Hummingbirds choose not to rely on good taste: information use during foraging
To increase their chances of survival and reproduction, animals must detect changes in food quality and then decide if, and how quickly, to adjust their behavior. How quickly an animal responds to change will depend on the information available (cognitive, sensory, or physiological) and how it weights those types of information. Surrogate measures of meal size suggest that sensory information is used to make initial choices about how much to eat following changes in resource quality, choices are subsequently altered and refined as further information becomes available. Using direct measures, we investigated the amount of food consumed, the time taken to feed, and the interbout intervals between visits to a feeder of rufous hummingbirds, before and after changes in sucrose concentration. The hummingbirds did not change how much they drank at first experience of a new concentration but then rapidly adjusted meal sizes toward optimal for that concentration over a few feeding visits. Thus, it seems the hummingbirds used both cognitive and physiological information to decide how much to drink but appeared to ignore sensory information, such as taste. The early responses animals make to changed resources enable us to determine the types of information on which they rely most in their decision making. Copyright 2011, Oxford University Press.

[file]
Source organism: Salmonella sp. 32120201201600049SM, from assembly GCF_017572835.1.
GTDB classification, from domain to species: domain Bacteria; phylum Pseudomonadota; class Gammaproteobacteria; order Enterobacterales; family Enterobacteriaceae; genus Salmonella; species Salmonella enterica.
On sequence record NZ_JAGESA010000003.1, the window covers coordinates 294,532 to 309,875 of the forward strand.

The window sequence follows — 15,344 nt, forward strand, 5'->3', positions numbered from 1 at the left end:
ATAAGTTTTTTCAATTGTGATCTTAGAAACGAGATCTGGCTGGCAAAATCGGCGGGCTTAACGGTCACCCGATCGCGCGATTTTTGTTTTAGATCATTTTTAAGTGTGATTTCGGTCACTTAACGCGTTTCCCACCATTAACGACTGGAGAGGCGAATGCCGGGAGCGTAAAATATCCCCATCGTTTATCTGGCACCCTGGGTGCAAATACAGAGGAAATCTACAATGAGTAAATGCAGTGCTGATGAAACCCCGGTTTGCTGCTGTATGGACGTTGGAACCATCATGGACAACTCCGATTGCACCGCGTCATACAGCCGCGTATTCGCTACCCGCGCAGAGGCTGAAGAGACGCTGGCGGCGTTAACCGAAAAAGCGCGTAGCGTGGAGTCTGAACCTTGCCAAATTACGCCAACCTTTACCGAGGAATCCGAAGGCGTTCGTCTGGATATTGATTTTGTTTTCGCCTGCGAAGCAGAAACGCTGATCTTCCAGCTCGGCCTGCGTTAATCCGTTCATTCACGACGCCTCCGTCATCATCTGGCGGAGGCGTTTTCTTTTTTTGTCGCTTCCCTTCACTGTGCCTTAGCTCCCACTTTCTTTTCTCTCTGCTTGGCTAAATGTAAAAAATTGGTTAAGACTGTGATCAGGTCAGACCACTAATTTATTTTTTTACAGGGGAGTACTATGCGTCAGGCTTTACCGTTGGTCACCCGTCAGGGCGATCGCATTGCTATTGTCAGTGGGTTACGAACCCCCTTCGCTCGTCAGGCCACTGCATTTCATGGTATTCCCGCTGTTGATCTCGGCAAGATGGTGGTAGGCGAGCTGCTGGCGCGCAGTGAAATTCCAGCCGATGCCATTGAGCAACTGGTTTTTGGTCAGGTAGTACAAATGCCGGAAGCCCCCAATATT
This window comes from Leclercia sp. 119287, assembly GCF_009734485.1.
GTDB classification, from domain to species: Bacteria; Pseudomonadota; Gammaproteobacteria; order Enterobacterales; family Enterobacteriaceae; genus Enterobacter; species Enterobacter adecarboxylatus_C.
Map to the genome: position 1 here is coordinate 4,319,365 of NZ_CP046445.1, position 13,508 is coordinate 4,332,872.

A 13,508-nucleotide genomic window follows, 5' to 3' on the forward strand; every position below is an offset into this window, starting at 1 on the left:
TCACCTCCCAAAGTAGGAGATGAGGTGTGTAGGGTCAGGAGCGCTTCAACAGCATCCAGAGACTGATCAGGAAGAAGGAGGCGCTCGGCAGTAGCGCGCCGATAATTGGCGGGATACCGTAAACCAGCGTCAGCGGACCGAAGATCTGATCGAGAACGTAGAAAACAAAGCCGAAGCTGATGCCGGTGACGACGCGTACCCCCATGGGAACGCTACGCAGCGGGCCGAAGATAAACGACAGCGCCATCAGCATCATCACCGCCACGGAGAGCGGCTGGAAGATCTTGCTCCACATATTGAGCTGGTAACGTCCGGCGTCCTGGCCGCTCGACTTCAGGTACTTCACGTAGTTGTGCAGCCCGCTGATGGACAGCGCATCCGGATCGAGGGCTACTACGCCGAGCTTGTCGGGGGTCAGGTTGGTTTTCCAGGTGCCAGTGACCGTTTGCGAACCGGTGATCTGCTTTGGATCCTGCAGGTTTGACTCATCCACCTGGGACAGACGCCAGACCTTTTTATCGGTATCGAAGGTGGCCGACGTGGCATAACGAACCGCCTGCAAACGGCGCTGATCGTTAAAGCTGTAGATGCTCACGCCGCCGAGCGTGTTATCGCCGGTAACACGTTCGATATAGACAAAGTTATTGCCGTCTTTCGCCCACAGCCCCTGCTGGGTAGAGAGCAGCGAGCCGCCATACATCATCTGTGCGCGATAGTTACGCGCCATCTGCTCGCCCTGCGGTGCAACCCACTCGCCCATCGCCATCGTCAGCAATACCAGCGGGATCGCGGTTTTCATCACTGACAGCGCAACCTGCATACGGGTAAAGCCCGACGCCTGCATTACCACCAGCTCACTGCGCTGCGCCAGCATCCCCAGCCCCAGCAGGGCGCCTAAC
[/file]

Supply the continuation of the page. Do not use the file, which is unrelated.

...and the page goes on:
If you experience problems downloading a file, check if you have the proper application to view it first. In case of further problems read the IDEAS help page. Note that these files are not on the IDEAS site. Please be patient as the files may be large.
As the access to this document is restricted, you may want to look for a different version under "Related research" (further below) or search for a different version of it.
Volume (Year): 22 (2011)
Issue (Month): 3 ()
|Contact details of provider:|| Postal: Oxford University Press, Great Clarendon Street, Oxford OX2 6DP, UK|
Fax: 01865 267 985
Web page: http://beheco.oxfordjournals.org/
|Order Information:||Web: http://www.oup.co.uk/journals|
When requesting a correction, please mention this item's handle: RePEc:oup:beheco:v:22:y:2011:i:3:p:471-477. See general information about how to correct material in RePEc.
For technical questions regarding this item, or to correct its authors, title, abstract, bibliographic or download information, contact: (Oxford University Press)or (Christopher F. Baum)
If references are entirely missing, you can add them using this form.